When I give lectures about the global food supply and the environment, often someone in the audience will comment that the best way to solve the problem is to quit producing so much food.
I find this type of “Let ’em starve” approach quite horrific from a humanitarian view. It also makes no sense scientifically.
According to this recent article in Nature, “As a result of this close connection between development and fertility decline, more than half of the global population now lives in regions with below-replacement fertility (less than 2.1 children per woman)”.
The authors find that for low and medium human development index (HDI) levels, this is still true: Development continues to promote fertility decline.
What is worrisome is that at advanced HDI levels (>0.9), further development can reverse the declining trend in fertility. What this means is that the previously negative development-fertility relationship has become J-shaped, with the HDI being positively associated with fertility among highly developed countries.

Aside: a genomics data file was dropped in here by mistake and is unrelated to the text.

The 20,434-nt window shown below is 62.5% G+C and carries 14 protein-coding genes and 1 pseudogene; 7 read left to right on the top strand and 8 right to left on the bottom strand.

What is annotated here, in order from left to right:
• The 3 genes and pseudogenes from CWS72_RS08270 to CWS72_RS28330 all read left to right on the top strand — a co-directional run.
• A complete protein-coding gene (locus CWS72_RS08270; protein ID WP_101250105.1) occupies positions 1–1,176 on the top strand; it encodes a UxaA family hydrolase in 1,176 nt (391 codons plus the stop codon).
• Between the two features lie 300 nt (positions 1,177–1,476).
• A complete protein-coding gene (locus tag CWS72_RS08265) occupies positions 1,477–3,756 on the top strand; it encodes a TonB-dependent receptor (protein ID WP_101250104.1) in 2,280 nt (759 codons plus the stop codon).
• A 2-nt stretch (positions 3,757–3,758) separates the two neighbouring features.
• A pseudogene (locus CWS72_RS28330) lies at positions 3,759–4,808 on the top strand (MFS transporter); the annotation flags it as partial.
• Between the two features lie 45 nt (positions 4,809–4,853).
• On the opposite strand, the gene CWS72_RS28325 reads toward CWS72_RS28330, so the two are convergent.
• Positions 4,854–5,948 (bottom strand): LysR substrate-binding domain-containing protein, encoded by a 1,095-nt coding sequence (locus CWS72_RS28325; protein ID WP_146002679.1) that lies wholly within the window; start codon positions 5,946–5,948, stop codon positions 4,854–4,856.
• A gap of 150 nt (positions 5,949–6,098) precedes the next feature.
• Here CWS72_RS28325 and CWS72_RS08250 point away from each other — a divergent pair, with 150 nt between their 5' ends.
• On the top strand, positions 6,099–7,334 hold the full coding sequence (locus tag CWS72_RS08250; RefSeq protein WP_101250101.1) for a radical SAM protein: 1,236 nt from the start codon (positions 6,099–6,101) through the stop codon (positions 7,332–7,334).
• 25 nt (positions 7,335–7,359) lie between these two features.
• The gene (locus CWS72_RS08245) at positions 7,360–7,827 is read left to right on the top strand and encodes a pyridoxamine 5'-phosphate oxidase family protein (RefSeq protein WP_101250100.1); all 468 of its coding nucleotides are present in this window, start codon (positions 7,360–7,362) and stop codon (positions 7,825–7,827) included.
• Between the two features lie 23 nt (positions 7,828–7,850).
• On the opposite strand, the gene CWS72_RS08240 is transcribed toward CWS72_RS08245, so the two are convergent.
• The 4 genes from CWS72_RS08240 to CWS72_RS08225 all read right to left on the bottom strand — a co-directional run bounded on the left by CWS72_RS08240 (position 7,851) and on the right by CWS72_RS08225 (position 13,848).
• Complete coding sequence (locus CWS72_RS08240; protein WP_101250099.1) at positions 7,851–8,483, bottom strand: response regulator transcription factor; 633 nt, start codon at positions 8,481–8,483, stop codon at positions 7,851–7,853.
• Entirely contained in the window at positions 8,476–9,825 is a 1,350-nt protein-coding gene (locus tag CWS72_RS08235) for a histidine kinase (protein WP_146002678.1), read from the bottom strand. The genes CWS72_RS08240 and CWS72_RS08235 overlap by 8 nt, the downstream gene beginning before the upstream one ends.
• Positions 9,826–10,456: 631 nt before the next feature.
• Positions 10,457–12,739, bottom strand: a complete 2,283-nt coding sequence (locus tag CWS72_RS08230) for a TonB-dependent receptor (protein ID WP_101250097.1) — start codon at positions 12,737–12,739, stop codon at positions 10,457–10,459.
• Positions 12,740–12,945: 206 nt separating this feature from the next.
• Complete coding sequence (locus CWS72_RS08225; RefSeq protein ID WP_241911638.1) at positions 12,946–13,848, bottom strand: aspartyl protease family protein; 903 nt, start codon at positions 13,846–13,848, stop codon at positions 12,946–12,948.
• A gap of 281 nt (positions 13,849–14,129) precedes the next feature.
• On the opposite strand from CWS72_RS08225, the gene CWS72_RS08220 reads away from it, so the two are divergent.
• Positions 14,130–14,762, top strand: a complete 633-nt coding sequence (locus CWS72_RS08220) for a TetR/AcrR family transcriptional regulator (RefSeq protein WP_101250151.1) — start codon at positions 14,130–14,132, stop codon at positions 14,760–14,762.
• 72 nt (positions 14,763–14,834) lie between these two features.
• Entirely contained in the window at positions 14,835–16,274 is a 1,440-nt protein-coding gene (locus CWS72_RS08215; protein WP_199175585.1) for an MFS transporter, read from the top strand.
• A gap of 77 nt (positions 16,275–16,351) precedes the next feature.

Who are these people having more children?
An HDI of 0.9 roughly corresponds to 75 years of life expectancy, a GDP per capita of 25,000 US dollars in year 2000 purchasing power parity, and a 0.95 education index.
Countries with a 2005 HDI greater than or equal to 0.9 include: Australia (0.966), Norway (0.961), Iceland (0.956), Ireland (0.95), Luxembourg (0.949), Sweden (0.947), Canada (0.946), Finland (0.945), France (0.945), the Netherlands (0.945), the United States (0.944), Denmark (0.943), Japan (0.943), Switzerland (0.942), Belgium (0.94), New Zealand (0.938), Spain (0.938), the United Kingdom (0.936), Austria (0.934), Italy (0.934), Israel (0.922), Greece (0.918), Germany (0.916), Slovenia (0.913) and South Korea (0.911).
In other words, these people are us. To make the situation even worse, the people in the high HDI countries consume about 25 fold more resources than many parts of the world.
So, blog readers, if we wish to reduce food to those people most likely to wreak havoc with the environment, we need to be the first to volunteer.
Myrskylä, M., Kohler, H., & Billari, F. (2009). Advances in development reverse fertility declines Nature, 460 (7256), 741-743 DOI: 10.1038/nature08230